Once you have your goals listed, team organized, and have done your research, now you can prioritize an action plan to address and advocate for certain issues. You do not have to deal with all the issues all the time. It is likely that only a very few decisions actually have to be made immediately.

6. Establish good communication.

For most disabled individuals and their families, as advocates they do need to be assertive; providers often do not agree, sometimes do not respond, and sometimes do not do what you need to have done in a timely manner. Assertiveness can mean getting better results or outcomes because that means you actually go after what you need. Many providers are underfunded, understaffed, and in general, just overwhelmed with all the individuals they are meant to care for.

But, when advocates become frustrated, this assertiveness can become abusive and this abuse is often misdirected.  It is understandable that families and individuals get frustrated, but be cautious.  These same people who frustrate you now are the ones who ultimately will be there to help you. In fact, even if they are underperforming, they may be all you will get to assist you in any given area.

Unfortunately, sometimes even advocates with the best intentions can bring negative attention to themselves or their family. Because you are the hub of the team, you become the central source, or “gatekeeper”, of all information.  It may not always be possible to have the team speak to each other in a group format. Therefore, your communication must be precise, with as little emotion as possible and succinctly documented.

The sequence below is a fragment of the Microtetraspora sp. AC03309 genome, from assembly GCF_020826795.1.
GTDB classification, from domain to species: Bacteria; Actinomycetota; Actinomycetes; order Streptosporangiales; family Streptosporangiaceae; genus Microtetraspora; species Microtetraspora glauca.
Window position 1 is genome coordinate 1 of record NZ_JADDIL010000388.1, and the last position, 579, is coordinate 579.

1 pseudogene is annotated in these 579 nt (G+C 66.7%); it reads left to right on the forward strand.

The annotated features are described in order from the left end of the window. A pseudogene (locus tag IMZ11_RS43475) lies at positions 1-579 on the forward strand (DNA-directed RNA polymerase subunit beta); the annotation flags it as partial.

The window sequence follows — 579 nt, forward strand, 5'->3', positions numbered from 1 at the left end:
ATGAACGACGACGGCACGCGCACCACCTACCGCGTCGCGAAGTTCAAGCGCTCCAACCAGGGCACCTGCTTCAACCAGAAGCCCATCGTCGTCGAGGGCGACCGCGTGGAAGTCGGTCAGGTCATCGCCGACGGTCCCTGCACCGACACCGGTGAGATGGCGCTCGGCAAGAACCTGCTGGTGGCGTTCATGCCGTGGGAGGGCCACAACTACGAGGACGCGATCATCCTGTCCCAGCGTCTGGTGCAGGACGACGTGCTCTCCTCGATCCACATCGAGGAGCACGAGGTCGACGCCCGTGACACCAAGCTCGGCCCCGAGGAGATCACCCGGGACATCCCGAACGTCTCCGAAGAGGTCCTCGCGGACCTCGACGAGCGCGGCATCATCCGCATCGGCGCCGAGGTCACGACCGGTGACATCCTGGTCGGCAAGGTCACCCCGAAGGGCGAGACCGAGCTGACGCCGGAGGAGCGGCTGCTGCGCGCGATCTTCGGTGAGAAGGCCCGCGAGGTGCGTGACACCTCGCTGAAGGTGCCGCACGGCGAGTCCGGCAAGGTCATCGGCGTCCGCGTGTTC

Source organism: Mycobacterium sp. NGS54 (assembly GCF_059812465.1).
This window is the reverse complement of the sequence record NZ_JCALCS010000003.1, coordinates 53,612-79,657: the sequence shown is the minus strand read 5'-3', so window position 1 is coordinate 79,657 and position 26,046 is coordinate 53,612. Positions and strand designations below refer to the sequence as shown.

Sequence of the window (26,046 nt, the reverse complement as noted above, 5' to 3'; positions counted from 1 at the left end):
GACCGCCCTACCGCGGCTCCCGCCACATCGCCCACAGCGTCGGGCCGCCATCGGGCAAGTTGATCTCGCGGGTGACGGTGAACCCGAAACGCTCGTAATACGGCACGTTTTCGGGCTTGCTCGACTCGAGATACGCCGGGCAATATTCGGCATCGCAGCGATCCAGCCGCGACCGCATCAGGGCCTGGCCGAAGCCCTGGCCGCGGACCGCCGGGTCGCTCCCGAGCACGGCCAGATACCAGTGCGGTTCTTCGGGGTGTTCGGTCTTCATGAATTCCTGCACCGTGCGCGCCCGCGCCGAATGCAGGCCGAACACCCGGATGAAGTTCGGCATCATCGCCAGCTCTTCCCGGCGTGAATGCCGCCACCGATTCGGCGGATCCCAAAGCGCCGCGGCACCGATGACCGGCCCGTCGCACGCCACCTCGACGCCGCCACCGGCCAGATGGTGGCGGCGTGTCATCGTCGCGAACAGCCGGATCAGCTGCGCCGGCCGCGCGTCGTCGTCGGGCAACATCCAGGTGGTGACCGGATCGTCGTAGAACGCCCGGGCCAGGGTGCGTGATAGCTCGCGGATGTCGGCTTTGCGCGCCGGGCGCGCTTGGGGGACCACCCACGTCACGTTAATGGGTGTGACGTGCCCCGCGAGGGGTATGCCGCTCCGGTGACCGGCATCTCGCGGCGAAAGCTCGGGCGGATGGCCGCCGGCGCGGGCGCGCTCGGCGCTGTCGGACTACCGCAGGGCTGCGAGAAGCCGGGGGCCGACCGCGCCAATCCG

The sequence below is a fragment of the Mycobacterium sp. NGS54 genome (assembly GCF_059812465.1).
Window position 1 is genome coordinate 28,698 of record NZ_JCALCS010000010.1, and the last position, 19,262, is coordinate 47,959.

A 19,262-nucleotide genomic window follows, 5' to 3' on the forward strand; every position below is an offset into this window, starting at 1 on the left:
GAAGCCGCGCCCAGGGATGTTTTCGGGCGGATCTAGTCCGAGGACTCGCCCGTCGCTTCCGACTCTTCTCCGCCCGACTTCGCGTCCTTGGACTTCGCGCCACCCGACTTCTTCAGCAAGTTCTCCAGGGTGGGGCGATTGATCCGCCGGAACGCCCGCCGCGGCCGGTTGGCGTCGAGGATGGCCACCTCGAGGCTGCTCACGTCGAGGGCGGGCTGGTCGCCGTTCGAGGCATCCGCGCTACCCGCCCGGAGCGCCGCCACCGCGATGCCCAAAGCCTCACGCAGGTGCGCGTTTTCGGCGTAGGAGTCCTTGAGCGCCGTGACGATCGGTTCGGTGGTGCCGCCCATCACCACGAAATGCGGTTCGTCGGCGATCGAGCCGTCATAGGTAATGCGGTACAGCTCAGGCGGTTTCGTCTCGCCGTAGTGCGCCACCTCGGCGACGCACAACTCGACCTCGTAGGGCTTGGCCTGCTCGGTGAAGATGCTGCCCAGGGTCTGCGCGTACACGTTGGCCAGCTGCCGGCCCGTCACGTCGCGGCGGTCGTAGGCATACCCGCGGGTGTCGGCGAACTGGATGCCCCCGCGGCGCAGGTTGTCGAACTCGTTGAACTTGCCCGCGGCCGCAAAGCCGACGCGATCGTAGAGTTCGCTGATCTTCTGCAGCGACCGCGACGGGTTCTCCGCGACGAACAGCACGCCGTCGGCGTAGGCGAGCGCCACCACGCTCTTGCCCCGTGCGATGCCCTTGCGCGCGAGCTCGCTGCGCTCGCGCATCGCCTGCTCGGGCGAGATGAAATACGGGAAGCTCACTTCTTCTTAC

7. Share the advocate role! 

Even if you don’t see the immediate value in these relationships, it is very important that there are many people who know you and your family and feel invested in your care. Once you find someone who is good and willing to advocate for the disabled individual, enlist them and thank them for their assistance.

8. Learn to recognize when the conflict has become threatening and you are out of your depth.

  • Get a lawyer: Finding a lawyer who knows his or her way around your legal issue is key. Under some circumstances, the disabled person or their family member may be entitled to free legal counsel. Do not sign anything, or in some cases, continue to make statements until you have consulted with counsel. Once your statements are on the record, it is difficult to unwind them if they are not accurate.
  • Gather your supports: outside or second opinions can be very helpful when conflict arises.
  • Gather documentation: bring your journal, test results, clinic visit notes, teacher observations, medicine administration journals and any other documentation that could prove helpful.
  • Watch your communication: People under this type of stress may not think clearly and may not understand all the proceedings. You may want to lash out and be very aggressive. However, maintaining civility and calm is of utmost importance when this level of conflict has arisen.

Finally, be thoughtful about the long-term value of developing relationships with physicians, providers, schools, case workers and others. Nurture these relationships.  Of course, you have legal rights, but remember, these rights are moderated by people. It is always better if plans are a team decision rather than a reluctant response to a demand.  Give the team the benefit of the doubt and believe that everyone is working hard and trying their best. Being patient, thoughtful, and encouraging in those relationships with the people and healthcare providers (who are often the source of frustration and bad news!) is a challenge but is so critically important in the success of your advocacy for your special needs child.